National Geographic Today
A conservation success story is crawling through the swamplands of South Florida, northernmost home of the American crocodile, Crocodylus acutus.
The crocodile, whose range extends to Peru, is listed as endangered by U.S. and international wildlife agencies. Thirty years ago, because of hunting and habitat loss, the crocodile population in South Florida had dwindled to less than 400.
Now, though, the number is up to 1,000enough to prompt the U.S. Fish and Wildlife Service to consider down-listing the crocodile's status to "threatened," according to Britta Muiznieks, a U.S. Fish and Wildlife recovery biologist who specializes in endangered South Florida wildlife.
To help preserve the species, Frank Mazzotti and his colleague Mike Cherkiss, wildlife ecologists at the University of Florida in Gainesville, are conducting the longest-running research project and census ever devoted to the American crocodile.
Since 1977 Mazzotti has prowled the South Florida swamps and coastal estuaries in search of the creatures.
"I study crocodiles because they're endangered and ecologically important, and because they're the last of the dinosaurs. They're really our only chance to understand how that group, which once ruled the Earth, was able to survive," Mazzotti says.
To gather biological data, Mazzotti and Cherkiss capture, measure, and tag the crocodiles, then release them. The statistics go into a "croc catalogue" that helps track the species' population growth and survival rates.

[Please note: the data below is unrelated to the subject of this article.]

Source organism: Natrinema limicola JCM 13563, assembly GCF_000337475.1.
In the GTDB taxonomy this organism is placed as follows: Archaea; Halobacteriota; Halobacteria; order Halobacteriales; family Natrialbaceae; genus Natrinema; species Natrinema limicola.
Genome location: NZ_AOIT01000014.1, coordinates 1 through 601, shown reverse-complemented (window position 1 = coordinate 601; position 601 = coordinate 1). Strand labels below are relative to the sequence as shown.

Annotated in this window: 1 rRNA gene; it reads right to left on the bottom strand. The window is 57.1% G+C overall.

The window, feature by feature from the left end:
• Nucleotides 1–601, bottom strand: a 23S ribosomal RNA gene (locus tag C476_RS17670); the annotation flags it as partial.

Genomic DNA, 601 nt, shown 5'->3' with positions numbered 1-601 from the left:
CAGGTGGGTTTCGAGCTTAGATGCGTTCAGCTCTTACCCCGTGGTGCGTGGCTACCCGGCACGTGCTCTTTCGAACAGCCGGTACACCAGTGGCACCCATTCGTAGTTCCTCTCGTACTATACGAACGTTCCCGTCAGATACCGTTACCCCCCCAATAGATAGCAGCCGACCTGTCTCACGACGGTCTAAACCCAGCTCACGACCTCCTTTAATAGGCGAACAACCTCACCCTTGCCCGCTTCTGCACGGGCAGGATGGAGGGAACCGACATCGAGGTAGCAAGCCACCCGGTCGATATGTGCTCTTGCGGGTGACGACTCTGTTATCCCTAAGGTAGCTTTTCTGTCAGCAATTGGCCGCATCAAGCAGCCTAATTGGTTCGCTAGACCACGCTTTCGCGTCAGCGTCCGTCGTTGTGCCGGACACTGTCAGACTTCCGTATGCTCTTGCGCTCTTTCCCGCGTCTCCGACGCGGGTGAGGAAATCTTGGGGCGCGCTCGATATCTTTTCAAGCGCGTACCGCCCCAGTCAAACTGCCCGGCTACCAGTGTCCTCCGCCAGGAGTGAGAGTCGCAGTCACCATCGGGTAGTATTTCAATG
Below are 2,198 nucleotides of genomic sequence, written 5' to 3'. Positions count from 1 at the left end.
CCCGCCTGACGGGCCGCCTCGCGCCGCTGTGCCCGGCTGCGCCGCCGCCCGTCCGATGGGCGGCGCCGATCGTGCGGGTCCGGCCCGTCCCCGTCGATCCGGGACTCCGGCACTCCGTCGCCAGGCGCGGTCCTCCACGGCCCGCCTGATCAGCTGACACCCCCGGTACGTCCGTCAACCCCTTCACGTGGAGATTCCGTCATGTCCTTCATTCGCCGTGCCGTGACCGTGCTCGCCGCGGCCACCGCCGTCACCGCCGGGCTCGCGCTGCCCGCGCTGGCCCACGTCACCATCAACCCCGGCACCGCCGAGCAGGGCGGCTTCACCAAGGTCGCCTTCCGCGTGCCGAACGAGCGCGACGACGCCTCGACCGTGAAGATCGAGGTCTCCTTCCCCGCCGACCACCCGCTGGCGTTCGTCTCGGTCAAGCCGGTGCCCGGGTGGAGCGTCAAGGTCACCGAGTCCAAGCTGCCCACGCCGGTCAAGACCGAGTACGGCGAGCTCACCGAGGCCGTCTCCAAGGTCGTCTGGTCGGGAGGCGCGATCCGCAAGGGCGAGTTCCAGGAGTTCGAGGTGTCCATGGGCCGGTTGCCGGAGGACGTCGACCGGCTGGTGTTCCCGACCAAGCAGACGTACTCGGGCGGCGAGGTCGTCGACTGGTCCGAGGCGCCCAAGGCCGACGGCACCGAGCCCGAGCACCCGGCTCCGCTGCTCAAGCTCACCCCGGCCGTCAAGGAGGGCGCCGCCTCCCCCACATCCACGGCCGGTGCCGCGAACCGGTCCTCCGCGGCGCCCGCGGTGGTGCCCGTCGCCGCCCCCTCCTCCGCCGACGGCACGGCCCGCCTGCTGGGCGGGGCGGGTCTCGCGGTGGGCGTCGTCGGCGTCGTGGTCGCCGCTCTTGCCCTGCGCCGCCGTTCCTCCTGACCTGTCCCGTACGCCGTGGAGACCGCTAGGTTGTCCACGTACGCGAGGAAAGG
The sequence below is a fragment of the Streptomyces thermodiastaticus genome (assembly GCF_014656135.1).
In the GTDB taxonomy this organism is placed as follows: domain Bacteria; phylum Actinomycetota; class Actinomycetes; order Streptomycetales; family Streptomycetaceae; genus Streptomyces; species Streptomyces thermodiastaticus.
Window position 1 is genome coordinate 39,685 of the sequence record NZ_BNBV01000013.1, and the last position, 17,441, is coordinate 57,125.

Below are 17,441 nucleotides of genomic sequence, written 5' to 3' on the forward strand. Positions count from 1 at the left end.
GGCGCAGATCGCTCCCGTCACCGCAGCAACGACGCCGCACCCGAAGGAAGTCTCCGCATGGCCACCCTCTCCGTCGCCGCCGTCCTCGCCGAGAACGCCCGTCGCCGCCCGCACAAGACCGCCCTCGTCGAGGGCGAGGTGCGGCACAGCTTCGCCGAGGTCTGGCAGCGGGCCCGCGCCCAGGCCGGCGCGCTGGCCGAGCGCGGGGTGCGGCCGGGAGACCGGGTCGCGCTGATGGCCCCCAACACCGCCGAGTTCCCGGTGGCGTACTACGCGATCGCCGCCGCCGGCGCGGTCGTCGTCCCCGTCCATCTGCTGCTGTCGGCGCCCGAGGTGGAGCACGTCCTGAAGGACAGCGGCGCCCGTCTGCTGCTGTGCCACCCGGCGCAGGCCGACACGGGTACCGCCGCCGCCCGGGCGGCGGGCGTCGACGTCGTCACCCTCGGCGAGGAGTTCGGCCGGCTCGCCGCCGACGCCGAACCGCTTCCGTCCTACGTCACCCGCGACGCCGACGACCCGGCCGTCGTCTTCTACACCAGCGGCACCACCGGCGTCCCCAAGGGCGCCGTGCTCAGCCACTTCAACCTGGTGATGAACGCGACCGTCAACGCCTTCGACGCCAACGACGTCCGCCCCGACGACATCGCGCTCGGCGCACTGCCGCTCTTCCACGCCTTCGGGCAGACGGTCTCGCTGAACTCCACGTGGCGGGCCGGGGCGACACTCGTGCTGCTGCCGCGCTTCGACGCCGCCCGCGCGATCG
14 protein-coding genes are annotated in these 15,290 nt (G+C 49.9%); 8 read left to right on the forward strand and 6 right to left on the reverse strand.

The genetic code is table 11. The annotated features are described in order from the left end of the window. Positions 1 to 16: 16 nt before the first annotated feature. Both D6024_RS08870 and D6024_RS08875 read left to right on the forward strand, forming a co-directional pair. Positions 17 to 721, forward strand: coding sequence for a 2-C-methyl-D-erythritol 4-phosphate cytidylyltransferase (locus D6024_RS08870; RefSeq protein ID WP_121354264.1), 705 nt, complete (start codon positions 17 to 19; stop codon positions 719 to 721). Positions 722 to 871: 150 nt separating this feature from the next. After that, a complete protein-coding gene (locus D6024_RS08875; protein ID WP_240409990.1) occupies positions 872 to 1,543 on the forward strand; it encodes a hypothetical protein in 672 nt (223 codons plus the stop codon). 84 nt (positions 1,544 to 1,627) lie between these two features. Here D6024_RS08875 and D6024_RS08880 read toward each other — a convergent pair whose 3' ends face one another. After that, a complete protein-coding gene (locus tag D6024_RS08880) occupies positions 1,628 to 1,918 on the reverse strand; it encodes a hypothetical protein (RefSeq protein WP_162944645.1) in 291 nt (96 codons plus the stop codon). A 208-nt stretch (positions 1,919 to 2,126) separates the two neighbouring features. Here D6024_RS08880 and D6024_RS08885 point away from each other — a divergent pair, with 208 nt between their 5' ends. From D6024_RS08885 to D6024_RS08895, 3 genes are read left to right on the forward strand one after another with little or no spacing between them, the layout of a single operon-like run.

Looking for Eyeshine
Crocodile habitat stretches along Florida's coastal estuaries where salt water mixes with fresh and where mangrove swamps shield the reptiles from wind and waves.
"The (crocodile population) recovery has a lot to do with the restoration of the Everglades," Mazzotti says. The natural water flow helps establish the right mix of salt and fresh water for young crocodiles to flourish. Too much salt water imperils them.
During summer, when the crocodile eggs hatch, Mazzotti and Cherkiss board their 15-foot (4.5 meter) skiff and prowl the mosquito-infested swamps of Buttonwood Canal near the village of Flamingo. They've staked out the nesting sites and return to them to catch the hatchlingsmainly after dark. The researchers scan the water with handheld searchlights and head lamps, looking for what they call "eyeshine."
"At night their eyes shine like little bicycle reflectors and it makes them much easier to see," Mazzotti says.
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